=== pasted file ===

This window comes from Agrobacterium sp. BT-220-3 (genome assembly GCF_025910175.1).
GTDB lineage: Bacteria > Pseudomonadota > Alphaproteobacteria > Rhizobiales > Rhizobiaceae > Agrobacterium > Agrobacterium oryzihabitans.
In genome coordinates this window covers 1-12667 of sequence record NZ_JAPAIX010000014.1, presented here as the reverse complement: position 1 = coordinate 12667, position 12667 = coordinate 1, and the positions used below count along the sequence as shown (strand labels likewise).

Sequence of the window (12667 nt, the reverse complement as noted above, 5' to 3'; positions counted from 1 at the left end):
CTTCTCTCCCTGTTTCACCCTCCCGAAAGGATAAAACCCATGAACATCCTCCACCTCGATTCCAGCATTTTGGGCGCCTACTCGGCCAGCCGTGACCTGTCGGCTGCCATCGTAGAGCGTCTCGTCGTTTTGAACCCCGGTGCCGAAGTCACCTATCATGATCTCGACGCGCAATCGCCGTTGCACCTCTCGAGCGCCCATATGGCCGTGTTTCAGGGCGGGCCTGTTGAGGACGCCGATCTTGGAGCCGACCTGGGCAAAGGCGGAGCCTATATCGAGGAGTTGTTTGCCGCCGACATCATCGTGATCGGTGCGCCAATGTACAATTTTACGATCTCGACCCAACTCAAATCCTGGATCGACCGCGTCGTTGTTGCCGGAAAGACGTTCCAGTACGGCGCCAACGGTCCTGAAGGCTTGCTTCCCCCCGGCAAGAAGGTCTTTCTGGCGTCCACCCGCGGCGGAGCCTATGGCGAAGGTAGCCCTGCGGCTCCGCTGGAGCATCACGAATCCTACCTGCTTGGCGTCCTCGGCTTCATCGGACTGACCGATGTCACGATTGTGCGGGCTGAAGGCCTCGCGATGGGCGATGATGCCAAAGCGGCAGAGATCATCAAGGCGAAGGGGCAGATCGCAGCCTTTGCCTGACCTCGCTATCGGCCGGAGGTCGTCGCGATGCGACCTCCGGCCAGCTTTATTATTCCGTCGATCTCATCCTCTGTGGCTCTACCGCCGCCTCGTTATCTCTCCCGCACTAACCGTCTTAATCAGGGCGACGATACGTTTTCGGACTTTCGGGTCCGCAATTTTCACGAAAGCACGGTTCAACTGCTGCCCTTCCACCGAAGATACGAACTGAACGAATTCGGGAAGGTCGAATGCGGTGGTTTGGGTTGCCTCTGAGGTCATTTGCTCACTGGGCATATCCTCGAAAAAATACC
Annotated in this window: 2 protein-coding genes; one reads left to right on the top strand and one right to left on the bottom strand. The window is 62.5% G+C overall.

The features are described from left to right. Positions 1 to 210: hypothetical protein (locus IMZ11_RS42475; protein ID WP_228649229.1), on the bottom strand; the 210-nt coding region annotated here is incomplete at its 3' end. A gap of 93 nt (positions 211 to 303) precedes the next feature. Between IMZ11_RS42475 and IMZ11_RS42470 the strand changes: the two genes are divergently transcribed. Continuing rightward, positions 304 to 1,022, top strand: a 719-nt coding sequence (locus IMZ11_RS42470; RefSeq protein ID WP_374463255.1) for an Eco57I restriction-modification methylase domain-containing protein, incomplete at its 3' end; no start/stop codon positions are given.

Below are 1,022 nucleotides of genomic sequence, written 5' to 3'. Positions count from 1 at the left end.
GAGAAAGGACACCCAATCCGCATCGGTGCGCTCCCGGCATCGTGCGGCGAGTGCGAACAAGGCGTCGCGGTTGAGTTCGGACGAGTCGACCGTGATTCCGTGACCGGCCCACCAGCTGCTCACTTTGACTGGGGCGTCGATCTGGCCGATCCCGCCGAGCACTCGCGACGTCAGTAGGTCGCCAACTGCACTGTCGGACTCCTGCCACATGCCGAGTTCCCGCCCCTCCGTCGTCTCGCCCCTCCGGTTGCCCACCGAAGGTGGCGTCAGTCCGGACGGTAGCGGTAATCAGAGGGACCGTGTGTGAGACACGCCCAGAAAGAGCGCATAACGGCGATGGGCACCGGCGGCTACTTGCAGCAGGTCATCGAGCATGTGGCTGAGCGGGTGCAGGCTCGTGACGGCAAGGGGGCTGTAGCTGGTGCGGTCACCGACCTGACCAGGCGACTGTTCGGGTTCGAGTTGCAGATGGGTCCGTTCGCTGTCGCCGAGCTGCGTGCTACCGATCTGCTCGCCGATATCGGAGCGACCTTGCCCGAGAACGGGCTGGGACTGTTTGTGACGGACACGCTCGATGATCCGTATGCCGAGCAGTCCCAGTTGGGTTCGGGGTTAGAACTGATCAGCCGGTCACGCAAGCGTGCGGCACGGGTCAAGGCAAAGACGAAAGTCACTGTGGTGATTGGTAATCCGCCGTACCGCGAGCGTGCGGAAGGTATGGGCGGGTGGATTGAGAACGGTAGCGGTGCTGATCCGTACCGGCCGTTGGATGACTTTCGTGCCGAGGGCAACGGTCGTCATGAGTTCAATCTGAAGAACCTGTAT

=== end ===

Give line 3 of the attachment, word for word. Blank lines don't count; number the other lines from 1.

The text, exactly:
In genome coordinates this window covers 1-12667 of sequence record NZ_JAPAIX010000014.1, presented here as the reverse complement: position 1 = coordinate 12667, position 12667 = coordinate 1, and the positions used below count along the sequence as shown (strand labels likewise).